Hope your weekend is bright and beautiful! I anticipate Mary Tobin will go bonkers with excitement this weekend: Tia Raquel is coming to town, and tomorrow we’re going to the zoo [!!!!].

Tips from Ash: the Danes+Travel+Memories

In case you missed it, read part 1 in which we learned, among other things, that “no one overdoes it” in Denmark, style-wise . . . and therefore we’re doomed. Before even arriving in Europe, simply by posting this, I’m already trying too hard. Ah, well.

Ashley Tuite is helping us out with some advice for our trip to Copenhagen, and for traveling in general. This girl has been around the block—and I mean that in the most positive sense—so listen well! Take it away, homeslice…

just the Tuites hanging out in Santorini

Do you have any tips for dealing with “the natives” wherever you’re headed? Did you learn to say hello, goodbye, thank you in each language? What has been most helpful, or has it varied from place to place?

Honestly, since we have traveled so much this year, I haven’t had a ton of time to prepare for each trip as well as I’d hoped. I usually have the flights, hotel, rental car (if necessary), main attractions and restaurants down. We do always learn how to say “thank you” which goes a long way.

Lucky for you, I do know a little about the Danes and can prep you.

Hello is “hej” (pronounced “hi” with the emphasis on the “i”).

Goodbye is “hej hej” (pronounced “hi hi”). True story.

Thank you is “tak” (pronounced “tock”, but I often hear it casually pronounced as “tack”).

Everyone will be over the top nice, once you speak to them. If you pass someone on the street, they will definitely not look at you or smile or say hello and they might not even move over if you are walking in their way. So, watch out for that. But, you will notice that everyone will be very friendly to you once you engage in conversation.

Also, all Danes speaks perfect English with a cute, peppy, cheerful accent. Don’t ask cashiers or even random people you’re speaking with if they speak English. Of course they do, why would you even ask such a thing?

Thanks, homes! I love all this practical advice. And THANK YOU for telling me not to ask the Danes if they speak English. Faux pas averted.

OK. So, when you arrive in a new city, how do you decide where to go and what to do? We watch Anthony Bourdain’s No Reservations, and it seems like he usually goes to the local market first.

Goodness. You have better ideas than I do. Love the idea of following Anthony Bourdain through Europe. And, I totally agree with him about the markets. I’m about to do a few market posts on my blog – I’m crazy about the Euro markets.

We usually follow tripadvisor’s advice. We have not had a bad experience following their reviews yet. While they can err on the touristy side, it’s a great resource for a few days in a city and will absolutely put you in better places than if you simply walked around and found a restaurant or followed the city tour bus’s route (which most people do!).

You’ve done an outstanding job of recording your travels through your pictures and blog. Any advice on that, or on how to balance experiencing and enjoying with recording and remembering?

Thanks homes! I am so glad I’ve documented our travels. While at times I would have rather written about other happenings in the world or in our lives, I already love having the recorded memories to flip through on a rainy day.

In terms of balancing experiencing with remembering, I think you can easily do both. I took my camera with me everywhere and tried to document a lot of our travels. It’s a fun and easy way to remember what you’ve seen. At night, I jot down a brief outline of the things we did that day. It helps me remember what we did on action packed trips so I can blog about it later rather than miss out on the experience at the time.

So what’s your favorite blog post that you’ve done this year? Was it on the favorite place you visited, or do those not correlate?

That’s tough. I think my favorites are:

Our favorite memories have not been specifically seeing a beautiful new place or exploring something exotic (though those have been great). It’s been the times where we have really connected with a culture or have shared an experience with friends or family. We have loved living in Europe but it’s definitely caused us to hold tightly to what’s most important.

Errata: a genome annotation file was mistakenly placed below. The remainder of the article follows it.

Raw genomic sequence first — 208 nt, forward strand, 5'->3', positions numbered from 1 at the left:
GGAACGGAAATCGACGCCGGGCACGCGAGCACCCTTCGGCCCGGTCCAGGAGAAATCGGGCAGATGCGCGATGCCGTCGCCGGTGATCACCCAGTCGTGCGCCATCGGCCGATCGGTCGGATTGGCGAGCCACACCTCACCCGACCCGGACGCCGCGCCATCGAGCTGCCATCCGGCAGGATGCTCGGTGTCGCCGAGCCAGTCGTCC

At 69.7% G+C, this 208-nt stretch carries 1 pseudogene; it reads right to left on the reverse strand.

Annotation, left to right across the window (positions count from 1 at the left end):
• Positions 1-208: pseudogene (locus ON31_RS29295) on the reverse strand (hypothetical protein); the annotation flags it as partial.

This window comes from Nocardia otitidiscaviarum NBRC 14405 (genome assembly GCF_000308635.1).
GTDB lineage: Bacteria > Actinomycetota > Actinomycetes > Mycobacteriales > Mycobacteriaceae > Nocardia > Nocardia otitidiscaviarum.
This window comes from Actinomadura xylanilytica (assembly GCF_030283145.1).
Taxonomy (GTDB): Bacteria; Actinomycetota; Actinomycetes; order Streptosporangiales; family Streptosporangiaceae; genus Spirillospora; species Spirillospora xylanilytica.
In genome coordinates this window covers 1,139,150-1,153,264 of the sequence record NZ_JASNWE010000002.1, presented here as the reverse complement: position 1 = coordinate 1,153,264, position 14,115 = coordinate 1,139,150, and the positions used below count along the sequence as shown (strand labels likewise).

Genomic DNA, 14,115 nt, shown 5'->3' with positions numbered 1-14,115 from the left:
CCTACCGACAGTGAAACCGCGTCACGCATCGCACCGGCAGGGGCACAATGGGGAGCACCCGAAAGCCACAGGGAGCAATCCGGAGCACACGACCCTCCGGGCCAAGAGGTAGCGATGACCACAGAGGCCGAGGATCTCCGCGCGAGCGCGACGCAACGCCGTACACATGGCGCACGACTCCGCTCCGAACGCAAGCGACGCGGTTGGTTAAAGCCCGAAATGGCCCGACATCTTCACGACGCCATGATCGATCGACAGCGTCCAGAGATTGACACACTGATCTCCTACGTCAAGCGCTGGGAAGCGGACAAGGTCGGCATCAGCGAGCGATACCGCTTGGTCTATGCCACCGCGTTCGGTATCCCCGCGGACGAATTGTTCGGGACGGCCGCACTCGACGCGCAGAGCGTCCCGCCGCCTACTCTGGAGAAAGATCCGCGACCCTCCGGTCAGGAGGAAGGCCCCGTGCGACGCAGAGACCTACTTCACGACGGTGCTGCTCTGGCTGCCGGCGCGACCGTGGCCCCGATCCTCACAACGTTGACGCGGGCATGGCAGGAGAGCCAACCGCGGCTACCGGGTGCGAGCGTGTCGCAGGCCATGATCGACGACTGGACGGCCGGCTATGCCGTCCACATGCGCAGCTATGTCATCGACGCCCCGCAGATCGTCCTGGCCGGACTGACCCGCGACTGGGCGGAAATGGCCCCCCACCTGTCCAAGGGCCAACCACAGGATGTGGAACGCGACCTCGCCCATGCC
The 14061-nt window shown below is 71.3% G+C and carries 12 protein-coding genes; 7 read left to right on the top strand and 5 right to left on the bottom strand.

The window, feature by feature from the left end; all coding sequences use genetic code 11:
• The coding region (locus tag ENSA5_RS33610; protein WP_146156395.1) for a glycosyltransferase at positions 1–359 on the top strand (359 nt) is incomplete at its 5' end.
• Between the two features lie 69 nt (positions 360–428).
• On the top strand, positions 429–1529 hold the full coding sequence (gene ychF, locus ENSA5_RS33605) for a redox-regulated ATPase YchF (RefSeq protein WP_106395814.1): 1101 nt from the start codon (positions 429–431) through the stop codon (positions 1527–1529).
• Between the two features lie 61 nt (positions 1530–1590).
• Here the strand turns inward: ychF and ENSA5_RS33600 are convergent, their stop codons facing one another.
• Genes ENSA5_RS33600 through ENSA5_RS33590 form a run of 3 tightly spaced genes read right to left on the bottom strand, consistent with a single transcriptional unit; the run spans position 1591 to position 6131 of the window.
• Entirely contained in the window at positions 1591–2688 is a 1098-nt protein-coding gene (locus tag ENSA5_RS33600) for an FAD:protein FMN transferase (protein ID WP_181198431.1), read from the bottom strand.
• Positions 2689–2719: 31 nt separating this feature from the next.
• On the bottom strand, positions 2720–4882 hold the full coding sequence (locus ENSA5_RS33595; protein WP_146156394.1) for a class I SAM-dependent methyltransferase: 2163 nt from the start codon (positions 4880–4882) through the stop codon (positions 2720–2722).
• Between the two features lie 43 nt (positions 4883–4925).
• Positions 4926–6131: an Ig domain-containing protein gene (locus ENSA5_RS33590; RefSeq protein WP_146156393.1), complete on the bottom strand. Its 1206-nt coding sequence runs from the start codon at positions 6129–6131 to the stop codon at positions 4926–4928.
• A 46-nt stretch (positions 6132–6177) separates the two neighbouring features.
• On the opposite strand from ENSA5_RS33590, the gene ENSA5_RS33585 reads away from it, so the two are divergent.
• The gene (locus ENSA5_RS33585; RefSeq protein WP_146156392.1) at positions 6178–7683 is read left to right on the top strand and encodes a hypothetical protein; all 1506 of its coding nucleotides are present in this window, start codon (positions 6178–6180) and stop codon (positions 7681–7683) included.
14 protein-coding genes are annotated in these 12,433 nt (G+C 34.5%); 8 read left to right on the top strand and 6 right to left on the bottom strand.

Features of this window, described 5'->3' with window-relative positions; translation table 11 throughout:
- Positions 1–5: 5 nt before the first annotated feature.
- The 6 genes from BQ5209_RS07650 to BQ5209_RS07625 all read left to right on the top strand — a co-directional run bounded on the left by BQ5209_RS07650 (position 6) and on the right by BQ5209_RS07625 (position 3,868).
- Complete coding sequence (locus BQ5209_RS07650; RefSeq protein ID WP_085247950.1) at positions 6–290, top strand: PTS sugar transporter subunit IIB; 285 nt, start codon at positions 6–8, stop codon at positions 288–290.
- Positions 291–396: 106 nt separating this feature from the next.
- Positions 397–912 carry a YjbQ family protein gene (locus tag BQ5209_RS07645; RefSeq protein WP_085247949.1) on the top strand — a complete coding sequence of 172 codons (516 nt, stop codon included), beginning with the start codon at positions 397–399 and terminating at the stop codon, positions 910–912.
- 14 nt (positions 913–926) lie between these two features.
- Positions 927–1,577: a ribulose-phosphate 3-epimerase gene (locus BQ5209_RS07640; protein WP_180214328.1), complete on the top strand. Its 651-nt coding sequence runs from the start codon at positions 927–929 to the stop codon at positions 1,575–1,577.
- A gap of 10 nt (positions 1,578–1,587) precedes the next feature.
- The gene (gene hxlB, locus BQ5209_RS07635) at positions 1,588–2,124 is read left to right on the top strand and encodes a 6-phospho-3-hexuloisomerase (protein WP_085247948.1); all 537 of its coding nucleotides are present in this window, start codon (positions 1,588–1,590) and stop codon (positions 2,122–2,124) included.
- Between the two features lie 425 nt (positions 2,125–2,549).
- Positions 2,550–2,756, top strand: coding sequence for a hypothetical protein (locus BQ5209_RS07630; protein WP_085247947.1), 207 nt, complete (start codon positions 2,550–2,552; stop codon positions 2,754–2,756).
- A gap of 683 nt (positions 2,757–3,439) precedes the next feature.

So, on that note: get here!

Hooray! Turn on the hyggelige for us! For the record, the Eiffel Tower post was also one of my favorites. Cracked me up. Thanks for sharing your rockstar self with the world! See you soon!

(!!!) [I promise to be better at playing it cool during our visit. Glad to see you out, homes.]

Oh, Lucy

My husband speaks English fluently. (Though, when we started dating a good friend of mine thought he didn’t, that he was a maintenance guy in my building or something. Not that there’s anything wrong with that! That friend shall remain nameless, to protect the guilty. Plus it’s probably my fault for ceaselessly calling him my Latin Lover.) Nevertheless, he sometimes has endearing ESL mishaps, the most famous of which is referring to “the bloody nose seats” instead of the nosebleed section.

Mexico City, 2008

Certainly more humorous are my forays into Spanish. And even more, my dad’s, who when visiting our Spanish-speaking church and is welcomed in front of the congregation says “Vaya con Dios!” (go with God)—which according to him is preferable to the other Spanish phrases that come quickly to his mind: curses picked up on the soccer field. Even more preferable would be a simple smile and head nod or wave. (Love you, Dad!)

So while language confusion and lost-in-translation hijinx have always been a recipe for laughs (much like cross-dressing), I find these situations even funnier now. And I cringe more, because I understand the humiliation.

I’m not alone. This recap of an I Love Lucy episode, by another gringa married to a latino, made me smile! Surely Israel and I aren’t as bad as Lucy and Ricky. He doesn’t resort to calling me names in Spanish during an argument. He did laugh at me though, when I practiced my Spanish by asking a waiter on our honeymoon whether Shakira had actually stayed at that same hotel.

Me, with terrible accent: ¿Es verdad que Shakira vino aquí?

Waiter: Sí.

Me: [Silence. Red face.]

No help or intervention from Israel. Laughter. Total immersion is his policy.

Ay yay yay.

Back to Lucy: at the National Portrait Gallery in DC, you can see Lucy (and others you’re accustomed to viewing in black and white) in color. Click for the slideshow of the exhibit “In Vibrant Color: Vintage Celebrity Portraits From the Harry Warnecke Studio.” When you see Warnecke’s color photos from an era before the technology was widely used, you realize that your mind has been operating on the belief that people such as baseball great Ted Williams lived in a black and white world. They seem fake to me in color. And this reviewer believes I Love Lucy wouldn’t have been as funny in color. Would you agree? Do you love Lucy?

“Lucy, you cannot be in the show.”

“But Ricky…!”

Ésta pelirroja está loca.”

“And don’t jabber at me in a foreign tongue!”